June 1941

US and World Events plus Additional Resources


On June 12, 1941 President Roosevelt nominated James Byrnes and Robert H. Jackson to the Supreme Court. Harlan F. Stone became Chief Justice on June 28, 1941.

Harlan Fiske Stone (1872-1946) was appointed by Calvin Coolidge to the United States Supreme Court in 1924, Harlan Fiske Stone was nominated by Franklin Roosevelt to be Chief Justice in 1941 despite Stone’s Republican background. Throughout the 1930s, Stone found himself in the dissent against the anti-New Deal members of the Court. An advocate for judicial restraint, Stone argued against invalidation of New Deal statutes on the grounds that such action threatened legislative independence. It was Stone who advanced the opinion in 1938 that a greater level of judicial scrutiny should be applied to legislation that restricts political processes or institutions protected by the Bill of Rights. Stone’s idea of “preferred freedoms” was later used by the Warren Court to protect individual rights threatened by government action.  Stone suffered a cerebral hemorrhage in 1946 while presiding over the Court and died later that evening.

James Francis Byrnes took his seat on the Supreme Court on July 8, 1941. A key supporter of the New Deal, Byrnes (1879-1972) was a close ally of Franklin D. Roosevelt. After first meeting at the Democratic National Convention in 1912, Byrnes supported FDR’s comeback into politics as governor of New York. As a senator from South Carolina from 1931-1941, Byrnes became one of FDR’s men on Capitol Hill who helped to get the job done for the administration.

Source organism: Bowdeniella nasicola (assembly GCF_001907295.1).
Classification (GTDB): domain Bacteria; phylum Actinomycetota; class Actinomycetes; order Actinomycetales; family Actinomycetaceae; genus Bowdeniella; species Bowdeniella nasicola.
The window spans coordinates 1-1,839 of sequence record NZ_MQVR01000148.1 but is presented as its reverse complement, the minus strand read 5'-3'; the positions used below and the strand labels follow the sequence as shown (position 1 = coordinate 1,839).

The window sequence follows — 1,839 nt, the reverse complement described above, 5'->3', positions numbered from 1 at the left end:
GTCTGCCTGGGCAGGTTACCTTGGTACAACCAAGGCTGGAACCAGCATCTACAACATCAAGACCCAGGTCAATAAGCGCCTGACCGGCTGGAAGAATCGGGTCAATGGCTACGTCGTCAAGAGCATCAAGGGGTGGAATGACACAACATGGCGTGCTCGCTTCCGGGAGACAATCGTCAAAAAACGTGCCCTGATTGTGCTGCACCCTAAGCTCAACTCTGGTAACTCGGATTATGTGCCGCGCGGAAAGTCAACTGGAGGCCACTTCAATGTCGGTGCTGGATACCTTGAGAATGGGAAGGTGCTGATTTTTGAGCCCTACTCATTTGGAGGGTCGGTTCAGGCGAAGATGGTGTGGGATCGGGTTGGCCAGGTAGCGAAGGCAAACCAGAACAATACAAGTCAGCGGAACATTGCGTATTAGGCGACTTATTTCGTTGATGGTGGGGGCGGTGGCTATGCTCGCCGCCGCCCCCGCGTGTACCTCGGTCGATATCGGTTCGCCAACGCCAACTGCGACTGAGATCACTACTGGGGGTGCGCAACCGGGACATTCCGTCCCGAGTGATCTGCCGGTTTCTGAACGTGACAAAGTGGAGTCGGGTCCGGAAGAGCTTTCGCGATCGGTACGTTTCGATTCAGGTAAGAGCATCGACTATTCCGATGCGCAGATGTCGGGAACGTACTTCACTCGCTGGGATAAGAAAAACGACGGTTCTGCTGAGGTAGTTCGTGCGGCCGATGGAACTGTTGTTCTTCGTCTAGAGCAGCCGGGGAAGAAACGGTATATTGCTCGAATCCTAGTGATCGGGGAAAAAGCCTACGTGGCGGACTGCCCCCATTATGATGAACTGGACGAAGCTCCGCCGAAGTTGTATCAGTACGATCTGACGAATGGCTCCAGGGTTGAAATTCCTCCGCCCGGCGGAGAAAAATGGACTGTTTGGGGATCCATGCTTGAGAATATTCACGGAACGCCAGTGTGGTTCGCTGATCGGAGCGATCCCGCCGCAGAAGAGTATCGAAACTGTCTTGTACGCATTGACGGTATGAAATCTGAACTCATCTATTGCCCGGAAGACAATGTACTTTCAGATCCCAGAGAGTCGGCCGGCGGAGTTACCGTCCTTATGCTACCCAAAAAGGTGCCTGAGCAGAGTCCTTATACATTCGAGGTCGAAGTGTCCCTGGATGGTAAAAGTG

Byrnes was appointed to the Supreme Court by Roosevelt in 1941, but after serving just one term as a justice, stepped down to head the Office of Economic Stabilization and then to become director of the Office of War Mobilization. His influence over the wartime economy earned him the nickname of FDR’s “assistant president.” Even with this close relationship, Byrnes was denied the opportunity to become FDR’s running mate in 1944. Byrnes accompanied FDR to the Yalta Conference and became an adviser to President Truman after the death of FDR.

Justice Jackson was appointed July 11, 1941 and served until October 9, 1954. In October of 1945 Justice Jackson served as American Chief of Counsel prosecuting the principal Nazi leaders before the International Military Tribunal at Nuremberg.